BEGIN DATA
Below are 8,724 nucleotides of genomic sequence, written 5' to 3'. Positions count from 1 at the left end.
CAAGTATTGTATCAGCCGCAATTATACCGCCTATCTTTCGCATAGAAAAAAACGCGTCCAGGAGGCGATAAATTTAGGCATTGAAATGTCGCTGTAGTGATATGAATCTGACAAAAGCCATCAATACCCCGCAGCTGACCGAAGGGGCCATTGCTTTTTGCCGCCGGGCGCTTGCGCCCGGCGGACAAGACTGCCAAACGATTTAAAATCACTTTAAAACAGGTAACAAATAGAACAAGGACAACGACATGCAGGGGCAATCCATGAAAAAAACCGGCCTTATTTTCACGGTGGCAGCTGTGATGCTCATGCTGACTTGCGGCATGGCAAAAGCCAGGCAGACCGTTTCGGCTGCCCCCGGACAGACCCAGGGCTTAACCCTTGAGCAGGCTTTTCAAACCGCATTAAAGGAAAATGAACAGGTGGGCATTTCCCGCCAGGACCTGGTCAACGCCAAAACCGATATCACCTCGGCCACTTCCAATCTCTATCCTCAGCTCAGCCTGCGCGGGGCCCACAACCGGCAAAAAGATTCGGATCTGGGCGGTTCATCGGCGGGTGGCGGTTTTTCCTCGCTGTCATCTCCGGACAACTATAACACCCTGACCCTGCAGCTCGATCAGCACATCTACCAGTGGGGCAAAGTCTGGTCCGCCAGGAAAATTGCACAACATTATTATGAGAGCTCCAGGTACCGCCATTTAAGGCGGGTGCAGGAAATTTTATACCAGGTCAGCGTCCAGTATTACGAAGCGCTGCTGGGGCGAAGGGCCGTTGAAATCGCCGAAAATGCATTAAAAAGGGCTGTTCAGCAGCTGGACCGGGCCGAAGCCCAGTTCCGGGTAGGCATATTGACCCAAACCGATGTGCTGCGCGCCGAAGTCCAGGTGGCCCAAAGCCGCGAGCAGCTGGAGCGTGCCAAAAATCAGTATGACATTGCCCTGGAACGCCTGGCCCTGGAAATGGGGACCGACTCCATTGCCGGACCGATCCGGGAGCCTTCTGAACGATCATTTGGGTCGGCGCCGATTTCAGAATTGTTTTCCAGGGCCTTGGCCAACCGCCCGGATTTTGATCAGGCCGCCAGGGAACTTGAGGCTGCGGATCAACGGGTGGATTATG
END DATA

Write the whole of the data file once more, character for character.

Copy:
Below are 8,724 nucleotides of genomic sequence, written 5' to 3'. Positions count from 1 at the left end.
CAAGTATTGTATCAGCCGCAATTATACCGCCTATCTTTCGCATAGAAAAAAACGCGTCCAGGAGGCGATAAATTTAGGCATTGAAATGTCGCTGTAGTGATATGAATCTGACAAAAGCCATCAATACCCCGCAGCTGACCGAAGGGGCCATTGCTTTTTGCCGCCGGGCGCTTGCGCCCGGCGGACAAGACTGCCAAACGATTTAAAATCACTTTAAAACAGGTAACAAATAGAACAAGGACAACGACATGCAGGGGCAATCCATGAAAAAAACCGGCCTTATTTTCACGGTGGCAGCTGTGATGCTCATGCTGACTTGCGGCATGGCAAAAGCCAGGCAGACCGTTTCGGCTGCCCCCGGACAGACCCAGGGCTTAACCCTTGAGCAGGCTTTTCAAACCGCATTAAAGGAAAATGAACAGGTGGGCATTTCCCGCCAGGACCTGGTCAACGCCAAAACCGATATCACCTCGGCCACTTCCAATCTCTATCCTCAGCTCAGCCTGCGCGGGGCCCACAACCGGCAAAAAGATTCGGATCTGGGCGGTTCATCGGCGGGTGGCGGTTTTTCCTCGCTGTCATCTCCGGACAACTATAACACCCTGACCCTGCAGCTCGATCAGCACATCTACCAGTGGGGCAAAGTCTGGTCCGCCAGGAAAATTGCACAACATTATTATGAGAGCTCCAGGTACCGCCATTTAAGGCGGGTGCAGGAAATTTTATACCAGGTCAGCGTCCAGTATTACGAAGCGCTGCTGGGGCGAAGGGCCGTTGAAATCGCCGAAAATGCATTAAAAAGGGCTGTTCAGCAGCTGGACCGGGCCGAAGCCCAGTTCCGGGTAGGCATATTGACCCAAACCGATGTGCTGCGCGCCGAAGTCCAGGTGGCCCAAAGCCGCGAGCAGCTGGAGCGTGCCAAAAATCAGTATGACATTGCCCTGGAACGCCTGGCCCTGGAAATGGGGACCGACTCCATTGCCGGACCGATCCGGGAGCCTTCTGAACGATCATTTGGGTCGGCGCCGATTTCAGAATTGTTTTCCAGGGCCTTGGCCAACCGCCCGGATTTTGATCAGGCCGCCAGGGAACTTGAGGCTGCGGATCAACGGGTGGATTATG